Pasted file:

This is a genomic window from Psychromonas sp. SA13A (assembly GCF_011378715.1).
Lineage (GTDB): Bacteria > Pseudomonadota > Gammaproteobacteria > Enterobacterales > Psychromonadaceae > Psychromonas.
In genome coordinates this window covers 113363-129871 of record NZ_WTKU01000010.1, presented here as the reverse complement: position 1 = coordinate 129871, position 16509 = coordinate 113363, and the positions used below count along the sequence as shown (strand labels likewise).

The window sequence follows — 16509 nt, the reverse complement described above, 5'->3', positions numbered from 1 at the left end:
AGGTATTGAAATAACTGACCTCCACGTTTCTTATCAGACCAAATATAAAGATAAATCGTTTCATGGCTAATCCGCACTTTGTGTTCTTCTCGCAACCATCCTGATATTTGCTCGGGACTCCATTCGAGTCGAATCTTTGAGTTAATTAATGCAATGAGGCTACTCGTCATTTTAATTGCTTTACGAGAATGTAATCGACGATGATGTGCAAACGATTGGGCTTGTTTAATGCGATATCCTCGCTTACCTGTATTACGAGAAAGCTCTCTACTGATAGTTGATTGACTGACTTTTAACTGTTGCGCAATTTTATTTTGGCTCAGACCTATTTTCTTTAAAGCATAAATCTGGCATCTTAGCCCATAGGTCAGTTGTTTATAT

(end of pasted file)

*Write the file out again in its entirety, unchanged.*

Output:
This is a genomic window from Psychromonas sp. SA13A (assembly GCF_011378715.1).
Lineage (GTDB): Bacteria > Pseudomonadota > Gammaproteobacteria > Enterobacterales > Psychromonadaceae > Psychromonas.
In genome coordinates this window covers 113363-129871 of record NZ_WTKU01000010.1, presented here as the reverse complement: position 1 = coordinate 129871, position 16509 = coordinate 113363, and the positions used below count along the sequence as shown (strand labels likewise).

The window sequence follows — 16509 nt, the reverse complement described above, 5'->3', positions numbered from 1 at the left end:
AGGTATTGAAATAACTGACCTCCACGTTTCTTATCAGACCAAATATAAAGATAAATCGTTTCATGGCTAATCCGCACTTTGTGTTCTTCTCGCAACCATCCTGATATTTGCTCGGGACTCCATTCGAGTCGAATCTTTGAGTTAATTAATGCAATGAGGCTACTCGTCATTTTAATTGCTTTACGAGAATGTAATCGACGATGATGTGCAAACGATTGGGCTTGTTTAATGCGATATCCTCGCTTACCTGTATTACGAGAAAGCTCTCTACTGATAGTTGATTGACTGACTTTTAACTGTTGCGCAATTTTATTTTGGCTCAGACCTATTTTCTTTAAAGCATAAATCTGGCATCTTAGCCCATAGGTCAGTTGTTTATAT